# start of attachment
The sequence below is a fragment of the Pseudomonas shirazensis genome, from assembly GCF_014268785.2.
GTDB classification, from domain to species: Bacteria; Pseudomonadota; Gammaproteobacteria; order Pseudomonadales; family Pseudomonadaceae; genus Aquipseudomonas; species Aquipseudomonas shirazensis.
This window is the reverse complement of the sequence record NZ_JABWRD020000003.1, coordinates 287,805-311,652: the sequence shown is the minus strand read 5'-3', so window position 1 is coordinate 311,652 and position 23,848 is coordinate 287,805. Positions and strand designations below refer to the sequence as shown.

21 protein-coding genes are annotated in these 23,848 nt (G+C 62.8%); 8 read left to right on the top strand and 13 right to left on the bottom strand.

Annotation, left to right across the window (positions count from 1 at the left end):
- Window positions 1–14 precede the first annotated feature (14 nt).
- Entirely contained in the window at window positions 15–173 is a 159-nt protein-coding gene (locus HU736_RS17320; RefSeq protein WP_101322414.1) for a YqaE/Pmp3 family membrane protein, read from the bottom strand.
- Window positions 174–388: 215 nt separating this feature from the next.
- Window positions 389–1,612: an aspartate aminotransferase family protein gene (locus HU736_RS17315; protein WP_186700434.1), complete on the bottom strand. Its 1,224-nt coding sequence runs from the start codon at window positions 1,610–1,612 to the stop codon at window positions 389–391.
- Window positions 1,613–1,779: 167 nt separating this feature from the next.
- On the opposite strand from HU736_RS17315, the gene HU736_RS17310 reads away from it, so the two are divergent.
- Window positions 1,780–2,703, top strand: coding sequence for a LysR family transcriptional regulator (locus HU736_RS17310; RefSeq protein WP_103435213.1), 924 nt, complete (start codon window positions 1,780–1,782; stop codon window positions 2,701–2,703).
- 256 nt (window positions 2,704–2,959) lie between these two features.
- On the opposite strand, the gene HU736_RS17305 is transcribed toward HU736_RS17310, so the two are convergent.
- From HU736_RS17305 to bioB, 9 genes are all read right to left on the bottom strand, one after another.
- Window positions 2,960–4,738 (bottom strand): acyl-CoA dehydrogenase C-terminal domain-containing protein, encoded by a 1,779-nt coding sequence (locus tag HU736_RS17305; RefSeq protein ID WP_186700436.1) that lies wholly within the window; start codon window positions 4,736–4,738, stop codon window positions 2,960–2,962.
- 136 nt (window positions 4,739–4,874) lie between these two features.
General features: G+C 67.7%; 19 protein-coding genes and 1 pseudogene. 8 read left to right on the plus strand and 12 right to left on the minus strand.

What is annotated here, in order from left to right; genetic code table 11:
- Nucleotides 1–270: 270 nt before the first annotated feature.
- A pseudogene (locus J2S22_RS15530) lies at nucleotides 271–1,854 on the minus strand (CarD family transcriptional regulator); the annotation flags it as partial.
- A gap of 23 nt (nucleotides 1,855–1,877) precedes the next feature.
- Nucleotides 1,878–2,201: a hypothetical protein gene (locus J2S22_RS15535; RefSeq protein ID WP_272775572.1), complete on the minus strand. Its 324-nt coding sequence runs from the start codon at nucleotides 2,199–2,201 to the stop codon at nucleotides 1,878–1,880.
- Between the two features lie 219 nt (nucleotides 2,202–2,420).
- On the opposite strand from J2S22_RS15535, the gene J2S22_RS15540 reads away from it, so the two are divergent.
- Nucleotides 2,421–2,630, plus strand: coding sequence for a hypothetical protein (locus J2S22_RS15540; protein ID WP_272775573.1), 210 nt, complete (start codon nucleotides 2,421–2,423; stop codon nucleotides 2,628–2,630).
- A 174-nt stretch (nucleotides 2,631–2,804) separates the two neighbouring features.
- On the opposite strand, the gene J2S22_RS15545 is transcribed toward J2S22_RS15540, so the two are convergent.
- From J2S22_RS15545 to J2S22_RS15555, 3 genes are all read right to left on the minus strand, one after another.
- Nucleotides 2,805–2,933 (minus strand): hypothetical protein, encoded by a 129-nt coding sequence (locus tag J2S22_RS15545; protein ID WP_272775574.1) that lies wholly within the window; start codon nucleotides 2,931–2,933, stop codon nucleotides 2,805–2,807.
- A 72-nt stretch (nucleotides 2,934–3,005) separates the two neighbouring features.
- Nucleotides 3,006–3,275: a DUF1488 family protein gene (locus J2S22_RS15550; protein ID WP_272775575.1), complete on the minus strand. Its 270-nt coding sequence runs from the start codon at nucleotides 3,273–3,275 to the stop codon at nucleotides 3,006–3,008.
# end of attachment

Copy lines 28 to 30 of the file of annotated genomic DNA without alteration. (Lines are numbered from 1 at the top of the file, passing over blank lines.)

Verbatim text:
- On the opposite strand, the gene J2S22_RS15545 is transcribed toward J2S22_RS15540, so the two are convergent.
- From J2S22_RS15545 to J2S22_RS15555, 3 genes are all read right to left on the minus strand, one after another.
- Nucleotides 2,805–2,933 (minus strand): hypothetical protein, encoded by a 129-nt coding sequence (locus tag J2S22_RS15545; protein ID WP_272775574.1) that lies wholly within the window; start codon nucleotides 2,931–2,933, stop codon nucleotides 2,805–2,807.